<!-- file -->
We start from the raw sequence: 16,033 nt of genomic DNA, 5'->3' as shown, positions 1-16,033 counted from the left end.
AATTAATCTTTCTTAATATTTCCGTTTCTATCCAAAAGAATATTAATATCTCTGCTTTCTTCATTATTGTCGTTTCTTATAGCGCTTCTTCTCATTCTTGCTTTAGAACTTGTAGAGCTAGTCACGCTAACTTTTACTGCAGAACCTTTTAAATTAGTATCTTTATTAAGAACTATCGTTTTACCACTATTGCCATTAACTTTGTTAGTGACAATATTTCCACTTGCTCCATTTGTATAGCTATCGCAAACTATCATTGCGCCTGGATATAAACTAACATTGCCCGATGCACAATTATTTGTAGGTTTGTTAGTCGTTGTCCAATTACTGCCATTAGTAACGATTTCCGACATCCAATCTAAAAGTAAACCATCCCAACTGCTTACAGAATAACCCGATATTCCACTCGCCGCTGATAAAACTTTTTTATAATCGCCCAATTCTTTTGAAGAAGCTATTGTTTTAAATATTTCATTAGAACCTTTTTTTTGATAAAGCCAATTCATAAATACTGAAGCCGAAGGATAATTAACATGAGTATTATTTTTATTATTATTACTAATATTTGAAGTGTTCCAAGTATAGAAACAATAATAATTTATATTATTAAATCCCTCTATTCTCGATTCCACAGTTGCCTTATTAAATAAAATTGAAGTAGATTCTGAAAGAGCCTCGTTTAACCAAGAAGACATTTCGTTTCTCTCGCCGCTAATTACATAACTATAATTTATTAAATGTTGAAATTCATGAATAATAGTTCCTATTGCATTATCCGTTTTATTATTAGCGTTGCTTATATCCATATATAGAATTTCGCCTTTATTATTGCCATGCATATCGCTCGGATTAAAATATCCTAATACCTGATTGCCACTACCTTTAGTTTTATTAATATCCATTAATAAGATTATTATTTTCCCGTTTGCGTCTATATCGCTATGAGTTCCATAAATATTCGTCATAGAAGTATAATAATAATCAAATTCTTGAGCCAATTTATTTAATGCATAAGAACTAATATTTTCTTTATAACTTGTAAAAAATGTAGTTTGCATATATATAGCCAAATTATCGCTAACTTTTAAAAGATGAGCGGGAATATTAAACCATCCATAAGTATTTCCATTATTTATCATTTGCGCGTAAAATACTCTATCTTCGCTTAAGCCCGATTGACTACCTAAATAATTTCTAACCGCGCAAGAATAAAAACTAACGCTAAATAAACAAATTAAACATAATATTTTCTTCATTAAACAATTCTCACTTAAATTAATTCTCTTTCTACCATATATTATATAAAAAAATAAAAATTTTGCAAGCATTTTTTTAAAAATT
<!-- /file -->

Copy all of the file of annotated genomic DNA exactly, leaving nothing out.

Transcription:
We start from the raw sequence: 16,033 nt of genomic DNA, 5'->3' as shown, positions 1-16,033 counted from the left end.
AATTAATCTTTCTTAATATTTCCGTTTCTATCCAAAAGAATATTAATATCTCTGCTTTCTTCATTATTGTCGTTTCTTATAGCGCTTCTTCTCATTCTTGCTTTAGAACTTGTAGAGCTAGTCACGCTAACTTTTACTGCAGAACCTTTTAAATTAGTATCTTTATTAAGAACTATCGTTTTACCACTATTGCCATTAACTTTGTTAGTGACAATATTTCCACTTGCTCCATTTGTATAGCTATCGCAAACTATCATTGCGCCTGGATATAAACTAACATTGCCCGATGCACAATTATTTGTAGGTTTGTTAGTCGTTGTCCAATTACTGCCATTAGTAACGATTTCCGACATCCAATCTAAAAGTAAACCATCCCAACTGCTTACAGAATAACCCGATATTCCACTCGCCGCTGATAAAACTTTTTTATAATCGCCCAATTCTTTTGAAGAAGCTATTGTTTTAAATATTTCATTAGAACCTTTTTTTTGATAAAGCCAATTCATAAATACTGAAGCCGAAGGATAATTAACATGAGTATTATTTTTATTATTATTACTAATATTTGAAGTGTTCCAAGTATAGAAACAATAATAATTTATATTATTAAATCCCTCTATTCTCGATTCCACAGTTGCCTTATTAAATAAAATTGAAGTAGATTCTGAAAGAGCCTCGTTTAACCAAGAAGACATTTCGTTTCTCTCGCCGCTAATTACATAACTATAATTTATTAAATGTTGAAATTCATGAATAATAGTTCCTATTGCATTATCCGTTTTATTATTAGCGTTGCTTATATCCATATATAGAATTTCGCCTTTATTATTGCCATGCATATCGCTCGGATTAAAATATCCTAATACCTGATTGCCACTACCTTTAGTTTTATTAATATCCATTAATAAGATTATTATTTTCCCGTTTGCGTCTATATCGCTATGAGTTCCATAAATATTCGTCATAGAAGTATAATAATAATCAAATTCTTGAGCCAATTTATTTAATGCATAAGAACTAATATTTTCTTTATAACTTGTAAAAAATGTAGTTTGCATATATATAGCCAAATTATCGCTAACTTTTAAAAGATGAGCGGGAATATTAAACCATCCATAAGTATTTCCATTATTTATCATTTGCGCGTAAAATACTCTATCTTCGCTTAAGCCCGATTGACTACCTAAATAATTTCTAACCGCGCAAGAATAAAAACTAACGCTAAATAAACAAATTAAACATAATATTTTCTTCATTAAACAATTCTCACTTAAATTAATTCTCTTTCTACCATATATTATATAAAAAAATAAAAATTTTGCAAGCATTTTTTTAAAAATT